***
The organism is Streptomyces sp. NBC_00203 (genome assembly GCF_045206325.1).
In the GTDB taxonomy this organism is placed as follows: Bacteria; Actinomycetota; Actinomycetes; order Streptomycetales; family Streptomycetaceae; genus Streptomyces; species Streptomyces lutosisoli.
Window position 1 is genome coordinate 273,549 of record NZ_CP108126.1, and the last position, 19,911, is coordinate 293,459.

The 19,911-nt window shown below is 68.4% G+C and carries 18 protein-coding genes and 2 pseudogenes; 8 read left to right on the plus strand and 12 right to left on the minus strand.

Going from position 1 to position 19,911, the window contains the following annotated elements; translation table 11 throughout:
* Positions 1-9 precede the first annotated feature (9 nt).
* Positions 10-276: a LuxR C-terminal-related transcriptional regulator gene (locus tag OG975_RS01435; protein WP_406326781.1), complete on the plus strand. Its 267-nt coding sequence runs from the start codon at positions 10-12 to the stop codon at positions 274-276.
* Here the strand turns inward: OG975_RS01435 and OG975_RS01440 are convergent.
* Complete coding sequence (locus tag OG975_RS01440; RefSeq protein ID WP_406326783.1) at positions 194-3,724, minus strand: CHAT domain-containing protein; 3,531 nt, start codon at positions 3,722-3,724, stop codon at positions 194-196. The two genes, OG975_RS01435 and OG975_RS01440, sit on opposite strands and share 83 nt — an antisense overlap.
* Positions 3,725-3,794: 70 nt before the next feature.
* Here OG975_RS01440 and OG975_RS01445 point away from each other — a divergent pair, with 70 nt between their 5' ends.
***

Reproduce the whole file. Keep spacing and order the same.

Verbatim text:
The organism is Streptomyces sp. NBC_00203 (genome assembly GCF_045206325.1).
In the GTDB taxonomy this organism is placed as follows: Bacteria; Actinomycetota; Actinomycetes; order Streptomycetales; family Streptomycetaceae; genus Streptomyces; species Streptomyces lutosisoli.
Window position 1 is genome coordinate 273,549 of record NZ_CP108126.1, and the last position, 19,911, is coordinate 293,459.

The 19,911-nt window shown below is 68.4% G+C and carries 18 protein-coding genes and 2 pseudogenes; 8 read left to right on the plus strand and 12 right to left on the minus strand.

Going from position 1 to position 19,911, the window contains the following annotated elements; translation table 11 throughout:
* Positions 1-9 precede the first annotated feature (9 nt).
* Positions 10-276: a LuxR C-terminal-related transcriptional regulator gene (locus tag OG975_RS01435; protein WP_406326781.1), complete on the plus strand. Its 267-nt coding sequence runs from the start codon at positions 10-12 to the stop codon at positions 274-276.
* Here the strand turns inward: OG975_RS01435 and OG975_RS01440 are convergent.
* Complete coding sequence (locus tag OG975_RS01440; RefSeq protein ID WP_406326783.1) at positions 194-3,724, minus strand: CHAT domain-containing protein; 3,531 nt, start codon at positions 3,722-3,724, stop codon at positions 194-196. The two genes, OG975_RS01435 and OG975_RS01440, sit on opposite strands and share 83 nt — an antisense overlap.
* Positions 3,725-3,794: 70 nt before the next feature.
* Here OG975_RS01440 and OG975_RS01445 point away from each other — a divergent pair, with 70 nt between their 5' ends.